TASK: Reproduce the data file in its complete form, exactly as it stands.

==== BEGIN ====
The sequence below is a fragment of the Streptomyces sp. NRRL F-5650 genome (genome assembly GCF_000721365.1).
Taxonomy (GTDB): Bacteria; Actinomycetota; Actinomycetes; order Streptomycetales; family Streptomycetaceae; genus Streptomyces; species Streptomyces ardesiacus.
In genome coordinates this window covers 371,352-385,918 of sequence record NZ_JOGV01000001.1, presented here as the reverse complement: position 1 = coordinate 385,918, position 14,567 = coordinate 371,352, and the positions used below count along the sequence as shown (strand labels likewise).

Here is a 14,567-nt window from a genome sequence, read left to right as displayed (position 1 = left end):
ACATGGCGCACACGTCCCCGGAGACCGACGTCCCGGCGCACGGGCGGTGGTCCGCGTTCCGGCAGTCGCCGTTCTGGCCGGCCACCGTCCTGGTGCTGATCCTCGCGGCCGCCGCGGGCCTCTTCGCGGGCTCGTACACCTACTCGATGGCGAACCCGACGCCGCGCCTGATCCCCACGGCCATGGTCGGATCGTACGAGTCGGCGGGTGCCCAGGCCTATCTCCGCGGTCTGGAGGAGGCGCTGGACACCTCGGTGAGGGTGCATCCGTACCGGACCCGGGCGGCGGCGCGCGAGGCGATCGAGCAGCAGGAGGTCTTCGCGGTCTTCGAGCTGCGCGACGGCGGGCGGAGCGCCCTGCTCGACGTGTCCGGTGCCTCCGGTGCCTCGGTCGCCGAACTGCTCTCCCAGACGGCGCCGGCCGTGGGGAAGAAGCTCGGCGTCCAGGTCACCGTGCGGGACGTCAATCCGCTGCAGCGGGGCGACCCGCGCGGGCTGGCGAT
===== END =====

The sequence below is a fragment of the Streptomyces sp. NRRL F-5650 genome (genome assembly GCF_000721365.1).
Taxonomy (GTDB): Bacteria; Actinomycetota; Actinomycetes; order Streptomycetales; family Streptomycetaceae; genus Streptomyces; species Streptomyces ardesiacus.
In genome coordinates this window covers 371,352-385,918 of sequence record NZ_JOGV01000001.1, presented here as the reverse complement: position 1 = coordinate 385,918, position 14,567 = coordinate 371,352, and the positions used below count along the sequence as shown (strand labels likewise).

Here is a 14,567-nt window from a genome sequence, read left to right as displayed (position 1 = left end):
ACATGGCGCACACGTCCCCGGAGACCGACGTCCCGGCGCACGGGCGGTGGTCCGCGTTCCGGCAGTCGCCGTTCTGGCCGGCCACCGTCCTGGTGCTGATCCTCGCGGCCGCCGCGGGCCTCTTCGCGGGCTCGTACACCTACTCGATGGCGAACCCGACGCCGCGCCTGATCCCCACGGCCATGGTCGGATCGTACGAGTCGGCGGGTGCCCAGGCCTATCTCCGCGGTCTGGAGGAGGCGCTGGACACCTCGGTGAGGGTGCATCCGTACCGGACCCGGGCGGCGGCGCGCGAGGCGATCGAGCAGCAGGAGGTCTTCGCGGTCTTCGAGCTGCGCGACGGCGGGCGGAGCGCCCTGCTCGACGTGTCCGGTGCCTCCGGTGCCTCGGTCGCCGAACTGCTCTCCCAGACGGCGCCGGCCGTGGGGAAGAAGCTCGGCGTCCAGGTCACCGTGCGGGACGTCAATCCGCTGCAGCGGGGCGACCCGCGCGGGCTGGCGAT